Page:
Isotope Analysis As a Natural Reaction Probe to Determine Mechanisms of Biodegradation of 1,2-Dichloroethane

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1,2-Dichloroethane (1,2-DCA), a chlorinated aliphatic hydrocarbon, is a well-known groundwater contaminant. In this study, fractionation of stable carbon isotope values of 1,2-DCA during biodegradation was used as a novel reaction probe to provide information about the mechanism of 1,2-DCA biodegradation under both aerobic (O2-reducing) and anaerobic (NO3-reducing) conditions. Under O2-reducing conditions, an isotopic enrichment value ( ε) of −25.8 ± 1.1‰ (±95% confidence intervals) was measured for the enrichment culture. Under NO3-reducing conditions, an ε-value of −25.8 ± 3.5‰ was measured. The microbial culture produced isotopic enrichment values ( ε) that are not only large and reproducible, but also are the same whether O2 or NO3 was used as an electron acceptor. Combining data measured under both O2- and NO3-reducing conditions, an isotopic enrichment value ( ε) of −25.8 ± 1.6‰ is measured for the microbial culture during 1,2-DCA degradation. The ε-value can be converted into a kinetic isotope effect (KIE) value to relate the observed isotopic fractionation to the mechanism of degradation. This KIE value (1.05) is consistent with degradation via hydrolytic dehalogenation under both electron-accepting conditions. This study demonstrates the added value of compound-specific isotope analysis not only as a technique to verify the occurrence and extent of biodegradation in the field, but also as a natural reaction probe to provide insight into the enzymatic mechanism of contaminant degradation.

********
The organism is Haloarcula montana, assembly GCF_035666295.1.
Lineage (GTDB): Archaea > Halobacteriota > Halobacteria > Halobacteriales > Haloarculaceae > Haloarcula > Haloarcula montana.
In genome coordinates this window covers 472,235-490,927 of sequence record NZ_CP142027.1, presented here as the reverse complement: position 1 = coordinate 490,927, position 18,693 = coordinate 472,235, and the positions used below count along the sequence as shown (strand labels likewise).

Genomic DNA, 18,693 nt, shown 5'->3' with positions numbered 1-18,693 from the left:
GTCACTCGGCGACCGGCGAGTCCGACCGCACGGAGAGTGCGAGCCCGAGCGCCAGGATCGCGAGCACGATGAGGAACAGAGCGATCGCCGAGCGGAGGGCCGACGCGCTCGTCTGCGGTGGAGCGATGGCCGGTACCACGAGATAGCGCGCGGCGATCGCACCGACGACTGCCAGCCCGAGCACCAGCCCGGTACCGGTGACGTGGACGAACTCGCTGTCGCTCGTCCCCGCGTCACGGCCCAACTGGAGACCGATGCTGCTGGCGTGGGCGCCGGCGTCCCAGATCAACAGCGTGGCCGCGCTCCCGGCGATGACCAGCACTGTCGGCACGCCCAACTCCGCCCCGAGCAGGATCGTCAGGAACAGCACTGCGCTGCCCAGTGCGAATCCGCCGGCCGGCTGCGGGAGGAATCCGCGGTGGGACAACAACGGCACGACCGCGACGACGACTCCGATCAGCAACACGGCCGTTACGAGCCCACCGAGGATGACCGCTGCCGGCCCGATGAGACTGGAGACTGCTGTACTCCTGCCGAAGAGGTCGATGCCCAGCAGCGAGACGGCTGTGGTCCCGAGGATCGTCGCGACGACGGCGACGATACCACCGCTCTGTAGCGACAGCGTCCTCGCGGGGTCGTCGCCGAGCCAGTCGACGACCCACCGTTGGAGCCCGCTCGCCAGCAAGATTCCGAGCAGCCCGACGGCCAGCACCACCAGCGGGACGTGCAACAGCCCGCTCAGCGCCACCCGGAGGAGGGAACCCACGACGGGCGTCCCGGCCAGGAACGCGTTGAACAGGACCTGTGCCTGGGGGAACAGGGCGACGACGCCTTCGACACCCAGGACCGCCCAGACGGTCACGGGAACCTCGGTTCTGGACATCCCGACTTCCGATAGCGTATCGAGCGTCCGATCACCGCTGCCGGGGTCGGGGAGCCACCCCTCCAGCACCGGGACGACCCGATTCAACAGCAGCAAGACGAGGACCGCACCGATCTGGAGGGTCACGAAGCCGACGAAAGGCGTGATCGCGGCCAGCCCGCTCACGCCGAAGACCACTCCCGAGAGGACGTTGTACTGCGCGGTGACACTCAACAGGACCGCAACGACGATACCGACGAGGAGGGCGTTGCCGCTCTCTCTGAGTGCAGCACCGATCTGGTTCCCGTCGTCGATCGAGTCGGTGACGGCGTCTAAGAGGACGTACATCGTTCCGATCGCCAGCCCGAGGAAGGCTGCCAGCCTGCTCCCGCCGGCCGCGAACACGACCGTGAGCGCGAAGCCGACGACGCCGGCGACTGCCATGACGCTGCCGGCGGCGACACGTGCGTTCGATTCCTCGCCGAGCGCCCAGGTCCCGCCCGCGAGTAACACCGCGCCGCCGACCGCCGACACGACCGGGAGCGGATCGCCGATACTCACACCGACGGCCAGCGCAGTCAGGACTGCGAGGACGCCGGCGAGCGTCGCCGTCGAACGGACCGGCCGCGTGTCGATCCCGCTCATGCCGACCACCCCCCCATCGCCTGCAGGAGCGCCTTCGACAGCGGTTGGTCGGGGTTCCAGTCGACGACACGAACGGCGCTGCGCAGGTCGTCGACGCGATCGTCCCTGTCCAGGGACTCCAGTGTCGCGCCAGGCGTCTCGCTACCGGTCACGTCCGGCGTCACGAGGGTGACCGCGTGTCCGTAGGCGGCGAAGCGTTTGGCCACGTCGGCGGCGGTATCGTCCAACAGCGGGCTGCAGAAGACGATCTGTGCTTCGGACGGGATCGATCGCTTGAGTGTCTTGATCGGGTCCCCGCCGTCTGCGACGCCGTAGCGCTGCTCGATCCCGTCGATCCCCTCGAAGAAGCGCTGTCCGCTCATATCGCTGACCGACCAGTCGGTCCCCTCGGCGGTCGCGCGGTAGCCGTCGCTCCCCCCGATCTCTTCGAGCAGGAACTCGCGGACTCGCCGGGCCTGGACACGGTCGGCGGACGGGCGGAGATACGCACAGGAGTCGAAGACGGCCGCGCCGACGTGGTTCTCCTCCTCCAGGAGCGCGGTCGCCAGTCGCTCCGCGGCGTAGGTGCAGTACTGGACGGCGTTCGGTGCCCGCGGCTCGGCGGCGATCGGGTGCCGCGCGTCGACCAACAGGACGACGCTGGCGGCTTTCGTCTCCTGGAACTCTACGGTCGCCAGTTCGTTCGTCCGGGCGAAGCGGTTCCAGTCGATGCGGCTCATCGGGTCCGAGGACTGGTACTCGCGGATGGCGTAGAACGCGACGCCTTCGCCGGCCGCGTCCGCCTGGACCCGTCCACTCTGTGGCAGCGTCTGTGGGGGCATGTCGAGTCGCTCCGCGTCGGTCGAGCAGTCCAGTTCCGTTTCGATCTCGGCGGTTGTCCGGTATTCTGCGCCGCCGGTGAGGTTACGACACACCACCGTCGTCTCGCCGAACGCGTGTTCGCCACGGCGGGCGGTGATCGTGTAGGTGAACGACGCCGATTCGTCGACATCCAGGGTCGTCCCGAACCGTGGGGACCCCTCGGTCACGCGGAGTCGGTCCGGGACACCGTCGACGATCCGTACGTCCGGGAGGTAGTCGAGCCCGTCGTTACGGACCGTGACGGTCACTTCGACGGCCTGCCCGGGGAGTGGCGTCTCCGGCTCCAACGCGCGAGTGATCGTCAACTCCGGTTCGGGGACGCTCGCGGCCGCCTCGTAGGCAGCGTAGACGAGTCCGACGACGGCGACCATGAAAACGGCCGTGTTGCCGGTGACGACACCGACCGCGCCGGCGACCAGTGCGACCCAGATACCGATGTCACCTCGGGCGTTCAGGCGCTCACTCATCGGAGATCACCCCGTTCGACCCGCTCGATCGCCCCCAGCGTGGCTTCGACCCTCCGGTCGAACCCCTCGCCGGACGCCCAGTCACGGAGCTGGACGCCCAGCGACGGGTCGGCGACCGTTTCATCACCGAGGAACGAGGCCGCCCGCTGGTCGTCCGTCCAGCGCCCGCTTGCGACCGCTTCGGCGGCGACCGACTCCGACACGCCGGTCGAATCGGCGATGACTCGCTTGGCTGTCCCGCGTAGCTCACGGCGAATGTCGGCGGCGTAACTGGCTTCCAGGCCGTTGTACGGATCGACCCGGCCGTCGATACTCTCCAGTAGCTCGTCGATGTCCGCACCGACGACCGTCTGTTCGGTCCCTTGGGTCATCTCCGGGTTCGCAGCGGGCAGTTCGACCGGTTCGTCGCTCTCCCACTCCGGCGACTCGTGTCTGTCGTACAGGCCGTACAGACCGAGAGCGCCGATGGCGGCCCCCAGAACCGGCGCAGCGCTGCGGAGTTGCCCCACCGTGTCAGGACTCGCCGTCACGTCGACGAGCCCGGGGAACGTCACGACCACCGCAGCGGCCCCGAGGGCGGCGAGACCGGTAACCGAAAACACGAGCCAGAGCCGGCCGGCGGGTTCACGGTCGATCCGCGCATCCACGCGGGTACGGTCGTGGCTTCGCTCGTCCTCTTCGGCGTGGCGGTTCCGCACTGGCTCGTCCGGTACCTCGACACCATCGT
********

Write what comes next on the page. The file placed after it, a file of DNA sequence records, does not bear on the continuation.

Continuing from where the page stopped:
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Environmental Microbiology





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